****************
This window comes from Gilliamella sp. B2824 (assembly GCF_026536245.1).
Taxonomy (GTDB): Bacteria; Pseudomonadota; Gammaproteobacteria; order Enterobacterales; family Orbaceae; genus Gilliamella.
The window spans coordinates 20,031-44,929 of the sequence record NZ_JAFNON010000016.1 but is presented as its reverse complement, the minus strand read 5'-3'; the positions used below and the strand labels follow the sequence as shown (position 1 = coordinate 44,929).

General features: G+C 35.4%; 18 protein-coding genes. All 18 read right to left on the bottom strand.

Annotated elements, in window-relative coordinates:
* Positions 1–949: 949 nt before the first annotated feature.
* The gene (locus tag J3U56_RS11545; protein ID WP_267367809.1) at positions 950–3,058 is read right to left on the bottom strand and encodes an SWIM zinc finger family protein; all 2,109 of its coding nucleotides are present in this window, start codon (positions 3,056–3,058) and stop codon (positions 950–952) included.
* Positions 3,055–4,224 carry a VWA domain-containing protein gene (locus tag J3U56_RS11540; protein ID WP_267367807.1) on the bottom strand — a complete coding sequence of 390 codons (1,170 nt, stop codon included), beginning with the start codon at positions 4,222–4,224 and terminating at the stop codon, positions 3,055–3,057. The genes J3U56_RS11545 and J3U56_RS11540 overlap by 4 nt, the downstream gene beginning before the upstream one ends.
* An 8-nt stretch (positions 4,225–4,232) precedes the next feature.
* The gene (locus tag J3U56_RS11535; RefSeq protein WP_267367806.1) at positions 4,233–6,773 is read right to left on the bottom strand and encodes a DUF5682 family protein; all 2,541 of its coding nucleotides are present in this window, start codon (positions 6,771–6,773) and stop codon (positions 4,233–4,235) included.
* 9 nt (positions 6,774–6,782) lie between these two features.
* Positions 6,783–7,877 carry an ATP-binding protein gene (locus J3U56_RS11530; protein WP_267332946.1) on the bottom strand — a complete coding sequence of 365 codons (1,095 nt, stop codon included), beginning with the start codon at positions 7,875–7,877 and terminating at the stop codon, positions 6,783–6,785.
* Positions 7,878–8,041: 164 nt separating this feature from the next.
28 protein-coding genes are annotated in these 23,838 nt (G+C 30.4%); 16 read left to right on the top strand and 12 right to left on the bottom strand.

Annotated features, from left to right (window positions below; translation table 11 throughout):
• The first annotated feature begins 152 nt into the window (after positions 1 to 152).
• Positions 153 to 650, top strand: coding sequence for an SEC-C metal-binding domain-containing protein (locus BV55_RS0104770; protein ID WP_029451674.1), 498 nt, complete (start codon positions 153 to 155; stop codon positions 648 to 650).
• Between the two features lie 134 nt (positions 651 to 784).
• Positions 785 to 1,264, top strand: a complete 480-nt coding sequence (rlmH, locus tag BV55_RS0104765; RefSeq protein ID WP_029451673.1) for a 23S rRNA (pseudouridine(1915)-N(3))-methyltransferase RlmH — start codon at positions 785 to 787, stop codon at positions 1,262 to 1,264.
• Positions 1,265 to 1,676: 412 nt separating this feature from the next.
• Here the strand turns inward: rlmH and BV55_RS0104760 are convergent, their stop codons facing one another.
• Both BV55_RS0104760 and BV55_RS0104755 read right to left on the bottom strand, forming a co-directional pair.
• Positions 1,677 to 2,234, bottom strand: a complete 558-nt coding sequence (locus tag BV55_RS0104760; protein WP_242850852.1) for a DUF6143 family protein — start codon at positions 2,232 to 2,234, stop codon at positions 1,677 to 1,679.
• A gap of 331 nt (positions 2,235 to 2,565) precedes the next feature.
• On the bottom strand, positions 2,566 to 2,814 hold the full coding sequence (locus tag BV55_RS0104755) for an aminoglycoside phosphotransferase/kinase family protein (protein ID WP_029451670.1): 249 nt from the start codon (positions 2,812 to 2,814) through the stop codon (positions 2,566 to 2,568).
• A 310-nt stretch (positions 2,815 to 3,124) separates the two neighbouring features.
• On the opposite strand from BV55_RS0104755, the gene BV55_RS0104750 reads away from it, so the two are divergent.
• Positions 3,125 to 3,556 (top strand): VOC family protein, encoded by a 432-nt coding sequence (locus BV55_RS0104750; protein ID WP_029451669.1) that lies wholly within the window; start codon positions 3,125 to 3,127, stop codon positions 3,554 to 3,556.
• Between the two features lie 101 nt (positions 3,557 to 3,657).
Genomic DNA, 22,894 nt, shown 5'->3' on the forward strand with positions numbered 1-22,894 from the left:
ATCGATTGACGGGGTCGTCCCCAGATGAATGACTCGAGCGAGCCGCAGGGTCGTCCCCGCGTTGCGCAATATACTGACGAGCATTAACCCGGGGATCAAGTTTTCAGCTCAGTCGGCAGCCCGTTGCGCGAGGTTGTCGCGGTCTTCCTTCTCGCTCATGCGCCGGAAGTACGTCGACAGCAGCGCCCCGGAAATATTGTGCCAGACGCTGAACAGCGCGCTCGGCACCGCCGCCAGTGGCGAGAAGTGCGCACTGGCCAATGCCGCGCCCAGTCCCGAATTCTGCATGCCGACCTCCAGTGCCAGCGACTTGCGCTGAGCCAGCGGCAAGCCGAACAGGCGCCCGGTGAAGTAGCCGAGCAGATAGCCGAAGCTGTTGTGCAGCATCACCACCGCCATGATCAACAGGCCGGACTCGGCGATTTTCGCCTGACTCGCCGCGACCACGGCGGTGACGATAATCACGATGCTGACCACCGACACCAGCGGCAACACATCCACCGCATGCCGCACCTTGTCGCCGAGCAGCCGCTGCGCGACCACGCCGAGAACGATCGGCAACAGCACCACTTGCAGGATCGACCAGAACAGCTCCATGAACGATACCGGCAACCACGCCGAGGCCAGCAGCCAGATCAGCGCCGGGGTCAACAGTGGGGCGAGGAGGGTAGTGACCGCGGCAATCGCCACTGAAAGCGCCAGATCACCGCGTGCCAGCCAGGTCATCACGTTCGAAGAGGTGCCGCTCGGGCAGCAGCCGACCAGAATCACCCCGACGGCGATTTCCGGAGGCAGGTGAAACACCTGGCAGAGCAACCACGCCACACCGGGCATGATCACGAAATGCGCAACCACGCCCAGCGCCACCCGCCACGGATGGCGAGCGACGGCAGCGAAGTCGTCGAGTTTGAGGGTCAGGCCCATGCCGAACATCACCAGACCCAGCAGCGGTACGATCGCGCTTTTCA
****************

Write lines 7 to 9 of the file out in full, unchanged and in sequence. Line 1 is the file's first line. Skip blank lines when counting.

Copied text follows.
* The gene (locus tag J3U56_RS11545; protein ID WP_267367809.1) at positions 950–3,058 is read right to left on the bottom strand and encodes an SWIM zinc finger family protein; all 2,109 of its coding nucleotides are present in this window, start codon (positions 3,056–3,058) and stop codon (positions 950–952) included.
* Positions 3,055–4,224 carry a VWA domain-containing protein gene (locus tag J3U56_RS11540; protein ID WP_267367807.1) on the bottom strand — a complete coding sequence of 390 codons (1,170 nt, stop codon included), beginning with the start codon at positions 4,222–4,224 and terminating at the stop codon, positions 3,055–3,057. The genes J3U56_RS11545 and J3U56_RS11540 overlap by 4 nt, the downstream gene beginning before the upstream one ends.
* An 8-nt stretch (positions 4,225–4,232) precedes the next feature.